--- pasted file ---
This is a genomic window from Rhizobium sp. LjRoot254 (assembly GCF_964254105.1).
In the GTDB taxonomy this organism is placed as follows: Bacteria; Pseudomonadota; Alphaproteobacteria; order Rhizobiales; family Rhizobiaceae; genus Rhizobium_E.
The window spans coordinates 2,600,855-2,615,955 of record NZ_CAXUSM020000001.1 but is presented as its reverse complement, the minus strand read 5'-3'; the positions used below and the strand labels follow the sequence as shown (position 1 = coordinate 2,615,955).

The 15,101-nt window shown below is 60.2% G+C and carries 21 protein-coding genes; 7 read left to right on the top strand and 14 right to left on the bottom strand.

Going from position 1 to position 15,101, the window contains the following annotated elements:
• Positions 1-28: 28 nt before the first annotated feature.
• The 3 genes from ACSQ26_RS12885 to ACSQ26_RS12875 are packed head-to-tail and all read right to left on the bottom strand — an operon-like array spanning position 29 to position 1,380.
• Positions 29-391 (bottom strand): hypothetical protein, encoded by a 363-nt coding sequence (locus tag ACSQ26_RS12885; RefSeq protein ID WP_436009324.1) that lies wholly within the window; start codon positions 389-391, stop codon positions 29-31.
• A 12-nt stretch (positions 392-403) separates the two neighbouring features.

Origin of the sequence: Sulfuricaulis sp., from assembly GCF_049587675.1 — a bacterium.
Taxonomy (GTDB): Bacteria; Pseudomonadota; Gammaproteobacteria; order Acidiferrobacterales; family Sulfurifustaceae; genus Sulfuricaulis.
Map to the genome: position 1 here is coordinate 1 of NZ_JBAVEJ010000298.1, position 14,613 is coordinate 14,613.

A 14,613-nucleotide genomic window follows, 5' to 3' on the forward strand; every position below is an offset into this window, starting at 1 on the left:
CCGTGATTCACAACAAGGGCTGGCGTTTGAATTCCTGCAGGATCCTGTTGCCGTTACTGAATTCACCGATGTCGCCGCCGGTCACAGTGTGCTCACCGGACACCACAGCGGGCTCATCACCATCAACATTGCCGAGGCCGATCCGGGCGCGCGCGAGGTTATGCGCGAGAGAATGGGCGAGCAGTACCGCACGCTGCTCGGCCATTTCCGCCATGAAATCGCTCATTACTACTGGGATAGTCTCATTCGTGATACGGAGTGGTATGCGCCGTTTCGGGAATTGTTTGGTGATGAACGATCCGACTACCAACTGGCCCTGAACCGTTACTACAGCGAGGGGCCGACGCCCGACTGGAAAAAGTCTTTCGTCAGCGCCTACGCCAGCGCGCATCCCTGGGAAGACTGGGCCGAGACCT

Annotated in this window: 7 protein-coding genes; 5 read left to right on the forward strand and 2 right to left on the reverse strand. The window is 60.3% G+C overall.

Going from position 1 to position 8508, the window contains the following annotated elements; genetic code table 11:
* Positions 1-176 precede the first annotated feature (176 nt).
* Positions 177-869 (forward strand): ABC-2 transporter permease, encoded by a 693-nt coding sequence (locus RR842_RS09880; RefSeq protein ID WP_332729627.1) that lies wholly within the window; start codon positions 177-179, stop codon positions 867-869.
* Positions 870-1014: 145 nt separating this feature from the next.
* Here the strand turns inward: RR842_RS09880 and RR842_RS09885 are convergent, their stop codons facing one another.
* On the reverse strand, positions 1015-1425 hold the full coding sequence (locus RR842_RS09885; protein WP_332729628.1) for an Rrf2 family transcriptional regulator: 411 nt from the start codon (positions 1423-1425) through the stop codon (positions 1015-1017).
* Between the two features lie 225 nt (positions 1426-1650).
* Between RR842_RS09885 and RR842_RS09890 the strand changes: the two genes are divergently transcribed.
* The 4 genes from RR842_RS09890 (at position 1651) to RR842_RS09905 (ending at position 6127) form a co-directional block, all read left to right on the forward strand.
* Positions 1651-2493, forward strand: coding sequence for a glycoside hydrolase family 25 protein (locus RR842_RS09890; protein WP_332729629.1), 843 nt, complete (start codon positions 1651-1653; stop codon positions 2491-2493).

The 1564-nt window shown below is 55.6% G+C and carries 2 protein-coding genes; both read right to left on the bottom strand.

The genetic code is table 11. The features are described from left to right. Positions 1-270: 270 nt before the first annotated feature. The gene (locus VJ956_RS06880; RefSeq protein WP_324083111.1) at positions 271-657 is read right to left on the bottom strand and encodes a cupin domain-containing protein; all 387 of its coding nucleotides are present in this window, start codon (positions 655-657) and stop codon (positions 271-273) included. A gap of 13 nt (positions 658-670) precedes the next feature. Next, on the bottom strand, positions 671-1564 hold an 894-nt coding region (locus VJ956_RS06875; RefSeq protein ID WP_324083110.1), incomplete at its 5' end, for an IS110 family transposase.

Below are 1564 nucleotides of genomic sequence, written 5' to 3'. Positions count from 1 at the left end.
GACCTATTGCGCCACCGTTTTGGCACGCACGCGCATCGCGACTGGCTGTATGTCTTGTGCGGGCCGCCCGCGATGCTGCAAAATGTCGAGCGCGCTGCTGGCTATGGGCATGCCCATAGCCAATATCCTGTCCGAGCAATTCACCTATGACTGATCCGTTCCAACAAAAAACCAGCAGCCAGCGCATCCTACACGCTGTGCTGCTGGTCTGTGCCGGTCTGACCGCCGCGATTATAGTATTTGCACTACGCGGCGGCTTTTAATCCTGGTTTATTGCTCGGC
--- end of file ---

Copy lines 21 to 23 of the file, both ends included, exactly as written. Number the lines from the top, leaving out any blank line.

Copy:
* On the reverse strand, positions 1015-1425 hold the full coding sequence (locus RR842_RS09885; protein WP_332729628.1) for an Rrf2 family transcriptional regulator: 411 nt from the start codon (positions 1423-1425) through the stop codon (positions 1015-1017).
* Between the two features lie 225 nt (positions 1426-1650).
* Between RR842_RS09885 and RR842_RS09890 the strand changes: the two genes are divergently transcribed.